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  1. #1
    Mr. Frowny Man Alathea's Avatar
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    Help! Shifting on Trek Pilot 1.0 Roadbike

    Okay guys and gals, maybe this is a dumb question, but Ill shoot. I just got a really nice Trek 1,0 for a song. Ive always ridden std mtn bikes, never a roadbike. THere are the brake levers at the center, but are those sliver levers up front shifters or brakes- or both? I know the little triggers move the derailleur in 1 direction, but how do I shift it back and forth?

    IMAG0061.jpgIMAG0062.jpgIMAG0063.jpg
    The Earth is degenerating these days. Bribery and corruption abound.
    Children no longer mind their parents, every man wants to write a book,
    and it is evident that the end of the world is fast approaching.
    --Assyrian Stone Tablet, c.2800 BCE

  2. #2
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    Push the silver brake levers towards the middle of the bike to shift one way, press the triggers to shift the other way.

    For the rear derailleur, the thumb clicker shifts to a smaller cog, the brake lever shifts to a larger one. It's the opposite for the front derailleur.

  3. #3
    Mr. Frowny Man Alathea's Avatar
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    So those are not a separate set of brakes?


    ***Oh Good Grief.....**** Im a Derp.

    Thank you, Dr. Lha.

    CAS
    The Earth is degenerating these days. Bribery and corruption abound.
    Children no longer mind their parents, every man wants to write a book,
    and it is evident that the end of the world is fast approaching.
    --Assyrian Stone Tablet, c.2800 BCE

  4. #4
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    Quote Originally Posted by Alathea View Post
    So those are not a separate set of brakes?


    ***Oh Good Grief.....**** Im a Derp.

    Thank you, Dr. Lha.

    CAS
    They're brakes as well! They do both. People commonly call them "Brifters" (brake/shifter).

    The brakes in the middle of your bars are commonly referred to as "suicide brakes" and are effectually a second set of brake levers for when you're riding on the tops. They're common on cross or touring bikes, not common on road bikes (unless you're in the TDF and riding on cobbles).

  5. #5
    Mr. Frowny Man Alathea's Avatar
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    I just figured that out. And here I am , a support engineer for a health care provider. Derrrr........

    It is a clever mechanism. What are its main faults? Im horrible with Derailleurs, and I weigh 335 so Im hard on them as well. Its a stock set up from what I can tell.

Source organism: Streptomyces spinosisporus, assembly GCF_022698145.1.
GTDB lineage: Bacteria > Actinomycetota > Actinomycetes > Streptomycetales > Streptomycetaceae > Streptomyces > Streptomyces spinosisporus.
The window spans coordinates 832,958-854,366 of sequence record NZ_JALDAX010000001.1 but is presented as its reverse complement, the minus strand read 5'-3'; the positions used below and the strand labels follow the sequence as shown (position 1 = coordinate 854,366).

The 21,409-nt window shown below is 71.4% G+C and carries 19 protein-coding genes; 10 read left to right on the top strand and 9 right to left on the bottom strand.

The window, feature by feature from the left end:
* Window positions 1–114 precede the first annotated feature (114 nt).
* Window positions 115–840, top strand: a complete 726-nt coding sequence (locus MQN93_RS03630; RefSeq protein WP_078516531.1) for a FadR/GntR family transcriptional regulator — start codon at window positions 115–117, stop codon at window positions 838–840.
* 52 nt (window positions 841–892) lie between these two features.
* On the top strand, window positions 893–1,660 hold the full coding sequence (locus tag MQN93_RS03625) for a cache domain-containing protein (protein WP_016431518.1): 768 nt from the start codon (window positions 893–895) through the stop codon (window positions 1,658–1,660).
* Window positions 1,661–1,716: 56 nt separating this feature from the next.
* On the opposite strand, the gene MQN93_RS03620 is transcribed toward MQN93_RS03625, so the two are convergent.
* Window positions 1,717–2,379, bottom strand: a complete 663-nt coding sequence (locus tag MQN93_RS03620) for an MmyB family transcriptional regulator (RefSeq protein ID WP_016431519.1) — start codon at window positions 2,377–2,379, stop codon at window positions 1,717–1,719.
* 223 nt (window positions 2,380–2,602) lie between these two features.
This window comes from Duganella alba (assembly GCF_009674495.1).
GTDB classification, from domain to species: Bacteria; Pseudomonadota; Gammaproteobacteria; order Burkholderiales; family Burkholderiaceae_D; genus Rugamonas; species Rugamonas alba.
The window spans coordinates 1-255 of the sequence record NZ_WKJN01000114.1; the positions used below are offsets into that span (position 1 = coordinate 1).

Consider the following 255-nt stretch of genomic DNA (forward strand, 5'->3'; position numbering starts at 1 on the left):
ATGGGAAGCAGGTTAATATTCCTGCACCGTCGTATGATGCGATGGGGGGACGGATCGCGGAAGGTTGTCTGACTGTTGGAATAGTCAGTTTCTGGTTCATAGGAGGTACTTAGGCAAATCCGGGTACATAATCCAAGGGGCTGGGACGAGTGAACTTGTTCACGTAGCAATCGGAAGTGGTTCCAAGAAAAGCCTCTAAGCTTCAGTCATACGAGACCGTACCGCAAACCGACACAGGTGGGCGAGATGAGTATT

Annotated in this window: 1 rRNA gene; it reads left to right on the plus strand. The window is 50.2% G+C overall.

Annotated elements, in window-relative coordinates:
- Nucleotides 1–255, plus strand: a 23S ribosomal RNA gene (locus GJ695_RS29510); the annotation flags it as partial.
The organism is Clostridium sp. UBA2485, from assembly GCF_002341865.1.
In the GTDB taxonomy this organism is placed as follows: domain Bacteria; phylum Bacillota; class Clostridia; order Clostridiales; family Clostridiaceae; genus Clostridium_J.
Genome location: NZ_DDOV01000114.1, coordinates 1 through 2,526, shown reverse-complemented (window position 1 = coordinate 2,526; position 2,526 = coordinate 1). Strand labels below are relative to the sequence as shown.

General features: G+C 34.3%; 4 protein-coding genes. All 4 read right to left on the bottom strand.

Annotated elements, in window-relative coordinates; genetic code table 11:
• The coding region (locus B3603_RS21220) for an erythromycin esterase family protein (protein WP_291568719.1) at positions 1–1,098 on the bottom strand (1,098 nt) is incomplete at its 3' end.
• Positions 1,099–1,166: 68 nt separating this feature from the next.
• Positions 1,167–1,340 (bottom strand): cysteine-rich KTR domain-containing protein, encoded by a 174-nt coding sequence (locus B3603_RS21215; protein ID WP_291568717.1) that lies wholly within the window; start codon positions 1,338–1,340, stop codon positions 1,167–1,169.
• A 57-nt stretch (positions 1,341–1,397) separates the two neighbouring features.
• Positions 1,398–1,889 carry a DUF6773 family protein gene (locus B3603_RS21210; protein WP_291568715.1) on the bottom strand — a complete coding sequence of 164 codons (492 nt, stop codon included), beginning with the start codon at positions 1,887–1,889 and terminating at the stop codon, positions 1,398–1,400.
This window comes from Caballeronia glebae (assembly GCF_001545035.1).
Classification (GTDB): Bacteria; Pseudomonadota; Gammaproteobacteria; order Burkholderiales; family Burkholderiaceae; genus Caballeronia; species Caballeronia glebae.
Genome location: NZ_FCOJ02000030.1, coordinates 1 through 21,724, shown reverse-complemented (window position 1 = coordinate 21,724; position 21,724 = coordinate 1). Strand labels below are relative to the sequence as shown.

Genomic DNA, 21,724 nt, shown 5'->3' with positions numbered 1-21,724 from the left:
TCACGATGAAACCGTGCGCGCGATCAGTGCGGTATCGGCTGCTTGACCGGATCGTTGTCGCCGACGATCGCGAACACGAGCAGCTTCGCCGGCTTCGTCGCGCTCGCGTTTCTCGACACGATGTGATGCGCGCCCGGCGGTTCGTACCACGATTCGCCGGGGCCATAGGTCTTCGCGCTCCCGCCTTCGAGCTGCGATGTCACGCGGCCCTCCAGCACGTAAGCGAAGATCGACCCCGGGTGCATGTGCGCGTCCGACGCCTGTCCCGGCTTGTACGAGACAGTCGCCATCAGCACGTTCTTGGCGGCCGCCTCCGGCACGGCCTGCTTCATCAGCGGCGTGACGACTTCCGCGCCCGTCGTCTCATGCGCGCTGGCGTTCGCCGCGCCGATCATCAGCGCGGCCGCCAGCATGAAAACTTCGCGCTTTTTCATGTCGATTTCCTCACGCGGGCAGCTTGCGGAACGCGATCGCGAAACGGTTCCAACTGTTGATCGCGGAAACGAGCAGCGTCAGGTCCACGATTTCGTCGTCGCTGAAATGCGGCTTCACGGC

The Earth is degenerating these days. Bribery and corruption abound.
    Children no longer mind their parents, every man wants to write a book,
    and it is evident that the end of the world is fast approaching.
    --Assyrian Stone Tablet, c.2800 BCE

  6. #6
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    Quote Originally Posted by Alathea View Post
    It is a clever mechanism. What are its main faults? Im horrible with Derailleurs, and I weigh 335 so Im hard on them as well. Its a stock set up from what I can tell.
    The main faults I would say is that it's a complex mechanism and therefore expensive to replace when they break.

    On my bike, the Brifters are the single most expensive part after the the frame. Which is probably a sign that I should buy more expensive wheels!

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    Quote Originally Posted by dr_lha View Post
    The brakes in the middle of your bars are commonly referred to as "suicide brakes"
    Yup, outside of special conditions with drop bars you normally set the bike up so that the "normal" position would be riding with your hands on the brifter hoods (like a ****** grip). I probably spend 90% of my time on the hoods, 1% on the tops - if I'm eating or completely exhausted. Used to spend a little more on the tops before my flexibility (and gut) got to where it needed to be.

    If you're riding mostly on the top of the bars I can see where the extra levers could be nice, but if you ride more in the other positions I think they'd be something that gets in the way changing grips.

    Like everything else, if they work for how you ride, keep them. It's no one else's business what's on your cockpit unless you're being a hazard. If you don't like them, have them removed. I imagine they're aftermarket additions.

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